"He forced us to put the figure very low," Tadonki told Foreign Policy in an exclusive interview. "Because the government did not accept that there was cholera, the United Nations was forced to align with that position." Both a high-level official from the opposition Movement for Democratic Change (MDC) who worked on the humanitarian response and an independent analyst, Ed Schenkenberg van Mierop, confirmed that Tadonki had warned of a catastrophic outbreak.

And indeed, a Nov. 19, 2008, U.N. appeal for aid, issued months after the cholera epidemic began, predicted just 2,000 cholera cases. Just two months later, the death toll alone had already reached that number. In all, more than 4,000 people died between August 2008 and July 2009, and roughly 98,600 people had caught the disease. The true figures might be even higher.

"It was very clear that no action was taken" as the outbreak became apparent, Schenkenberg said. "That is what I would call criminal neglect on the part of the U.N."

Although some facts are in dispute, Tadonki's story highlights the perils of U.N. engagement in authoritarian states such as Zimbabwe, from the moral choices about engaging with a country in crisis to the pitfalls of navigating "elections" in a place where they are neither free nor fair after three decades of dictatorial rule by Robert Mugabe. In fact, Tadonki says he was at war with his superiors not only about cholera, but also about the United Nations' preparedness for an election in Zimbabwe that swiftly turned violent.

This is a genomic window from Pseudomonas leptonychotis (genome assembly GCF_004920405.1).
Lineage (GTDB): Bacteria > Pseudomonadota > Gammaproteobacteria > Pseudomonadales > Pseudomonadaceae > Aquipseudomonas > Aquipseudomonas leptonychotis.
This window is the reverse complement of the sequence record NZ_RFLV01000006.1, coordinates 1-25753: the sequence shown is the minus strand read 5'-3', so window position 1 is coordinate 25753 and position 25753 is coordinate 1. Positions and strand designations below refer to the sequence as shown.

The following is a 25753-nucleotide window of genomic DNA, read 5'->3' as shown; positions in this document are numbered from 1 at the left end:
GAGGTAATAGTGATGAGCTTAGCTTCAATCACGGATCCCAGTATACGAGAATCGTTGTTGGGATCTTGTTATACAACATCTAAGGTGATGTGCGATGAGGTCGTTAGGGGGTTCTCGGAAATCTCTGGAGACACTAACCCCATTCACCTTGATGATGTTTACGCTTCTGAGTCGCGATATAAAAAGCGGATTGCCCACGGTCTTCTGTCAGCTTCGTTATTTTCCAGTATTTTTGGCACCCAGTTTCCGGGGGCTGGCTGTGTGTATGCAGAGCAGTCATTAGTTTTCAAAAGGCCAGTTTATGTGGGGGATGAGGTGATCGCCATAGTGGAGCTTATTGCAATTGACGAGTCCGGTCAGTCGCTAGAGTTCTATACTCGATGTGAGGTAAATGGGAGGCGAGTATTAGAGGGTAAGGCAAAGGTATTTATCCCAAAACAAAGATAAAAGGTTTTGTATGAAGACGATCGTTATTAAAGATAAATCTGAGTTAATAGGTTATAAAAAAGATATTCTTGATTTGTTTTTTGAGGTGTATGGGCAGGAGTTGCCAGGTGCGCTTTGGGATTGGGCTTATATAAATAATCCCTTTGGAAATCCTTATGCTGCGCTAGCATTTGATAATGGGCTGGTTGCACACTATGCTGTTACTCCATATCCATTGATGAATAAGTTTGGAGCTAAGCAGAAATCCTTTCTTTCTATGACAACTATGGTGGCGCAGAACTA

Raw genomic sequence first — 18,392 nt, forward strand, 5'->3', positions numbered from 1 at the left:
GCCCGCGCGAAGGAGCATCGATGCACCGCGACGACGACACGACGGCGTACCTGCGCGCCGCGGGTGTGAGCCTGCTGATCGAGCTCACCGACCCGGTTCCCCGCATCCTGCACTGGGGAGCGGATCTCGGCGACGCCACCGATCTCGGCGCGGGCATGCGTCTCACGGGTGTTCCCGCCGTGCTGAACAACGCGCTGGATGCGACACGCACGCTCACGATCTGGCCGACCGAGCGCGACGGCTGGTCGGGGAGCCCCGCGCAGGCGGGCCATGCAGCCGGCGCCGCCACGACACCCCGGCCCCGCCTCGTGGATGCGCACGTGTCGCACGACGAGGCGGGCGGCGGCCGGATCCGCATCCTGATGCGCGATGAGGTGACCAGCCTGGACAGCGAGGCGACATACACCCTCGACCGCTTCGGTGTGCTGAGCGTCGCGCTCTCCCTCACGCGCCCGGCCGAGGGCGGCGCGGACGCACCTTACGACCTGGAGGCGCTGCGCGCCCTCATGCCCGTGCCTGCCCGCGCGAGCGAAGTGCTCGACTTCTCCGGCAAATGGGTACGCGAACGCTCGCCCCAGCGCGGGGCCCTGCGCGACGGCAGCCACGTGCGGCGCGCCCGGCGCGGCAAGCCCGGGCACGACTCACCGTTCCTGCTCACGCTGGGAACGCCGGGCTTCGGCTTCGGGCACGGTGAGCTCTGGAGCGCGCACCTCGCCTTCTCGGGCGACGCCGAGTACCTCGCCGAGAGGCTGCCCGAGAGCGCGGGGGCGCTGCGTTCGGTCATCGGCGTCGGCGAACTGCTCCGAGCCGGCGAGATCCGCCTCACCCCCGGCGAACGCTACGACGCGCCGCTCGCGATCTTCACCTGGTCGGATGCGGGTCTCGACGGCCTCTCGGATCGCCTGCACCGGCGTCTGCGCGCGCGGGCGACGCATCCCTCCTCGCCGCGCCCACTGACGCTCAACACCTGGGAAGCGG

Tadonki, the former head of the Zimbabwe branch of the U.N. Office for the Coordination of Humanitarian Affairs (OCHA), was fired at the height of the cholera crisis in early January 2009 -- in part, he says, because of the warnings he raised. He has appealed his termination, and his case will be heard before a U.N. dispute tribunal in Nairobi, Kenya, on Feb. 23. This FP report is based on more than 200 pages of confidential U.N. documents, including emails and investigations; interviews with nearly a dozen U.N. and government officials, NGOs, and independent analysts; and a lengthy telephone interview with Tadonki.